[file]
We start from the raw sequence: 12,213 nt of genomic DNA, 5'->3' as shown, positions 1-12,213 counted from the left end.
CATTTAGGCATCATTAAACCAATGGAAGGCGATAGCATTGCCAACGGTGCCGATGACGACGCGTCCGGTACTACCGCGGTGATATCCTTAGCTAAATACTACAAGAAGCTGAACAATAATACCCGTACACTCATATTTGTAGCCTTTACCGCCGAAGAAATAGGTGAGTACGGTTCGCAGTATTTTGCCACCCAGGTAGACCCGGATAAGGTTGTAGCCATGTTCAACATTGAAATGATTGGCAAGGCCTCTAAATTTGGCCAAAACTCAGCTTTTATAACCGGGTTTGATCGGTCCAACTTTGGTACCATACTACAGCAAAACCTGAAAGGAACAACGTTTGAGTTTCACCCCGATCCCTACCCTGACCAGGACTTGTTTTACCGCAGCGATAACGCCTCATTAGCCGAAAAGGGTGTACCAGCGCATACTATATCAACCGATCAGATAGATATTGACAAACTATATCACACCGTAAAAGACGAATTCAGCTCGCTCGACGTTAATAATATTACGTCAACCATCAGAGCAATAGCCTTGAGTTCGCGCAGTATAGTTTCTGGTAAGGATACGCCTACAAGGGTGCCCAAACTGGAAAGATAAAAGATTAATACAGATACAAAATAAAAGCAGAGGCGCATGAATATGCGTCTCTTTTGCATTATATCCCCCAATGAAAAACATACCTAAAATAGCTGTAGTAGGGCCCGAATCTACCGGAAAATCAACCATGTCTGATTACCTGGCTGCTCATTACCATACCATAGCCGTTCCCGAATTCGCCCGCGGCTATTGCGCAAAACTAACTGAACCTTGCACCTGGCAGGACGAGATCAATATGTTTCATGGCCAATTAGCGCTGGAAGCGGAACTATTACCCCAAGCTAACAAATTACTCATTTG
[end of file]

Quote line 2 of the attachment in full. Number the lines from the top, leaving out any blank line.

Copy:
CATTTAGGCATCATTAAACCAATGGAAGGCGATAGCATTGCCAACGGTGCCGATGACGACGCGTCCGGTACTACCGCGGTGATATCCTTAGCTAAATACTACAAGAAGCTGAACAATAATACCCGTACACTCATATTTGTAGCCTTTACCGCCGAAGAAATAGGTGAGTACGGTTCGCAGTATTTTGCCACCCAGGTAGACCCGGATAAGGTTGTAGCCATGTTCAACATTGAAATGATTGGCAAGGCCTCTAAATTTGGCCAAAACTCAGCTTTTATAACCGGGTTTGATCGGTCCAACTTTGGTACCATACTACAGCAAAACCTGAAAGGAACAACGTTTGAGTTTCACCCCGATCCCTACCCTGACCAGGACTTGTTTTACCGCAGCGATAACGCCTCATTAGCCGAAAAGGGTGTACCAGCGCATACTATATCAACCGATCAGATAGATATTGACAAACTATATCACACCGTAAAAGACGAATTCAGCTCGCTCGACGTTAATAATATTACGTCAACCATCAGAGCAATAGCCTTGAGTTCGCGCAGTATAGTTTCTGGTAAGGATACGCCTACAAGGGTGCCCAAACTGGAAAGATAAAAGATTAATACAGATACAAAATAAAAGCAGAGGCGCATGAATATGCGTCTCTTTTGCATTATATCCCCCAATGAAAAACATACCTAAAATAGCTGTAGTAGGGCCCGAATCTACCGGAAAATCAACCATGTCTGATTACCTGGCTGCTCATTACCATACCATAGCCGTTCCCGAATTCGCCCGCGGCTATTGCGCAAAACTAACTGAACCTTGCACCTGGCAGGACGAGATCAATATGTTTCATGGCCAATTAGCGCTGGAAGCGGAACTATTACCCCAAGCTAACAAATTACTCATTTG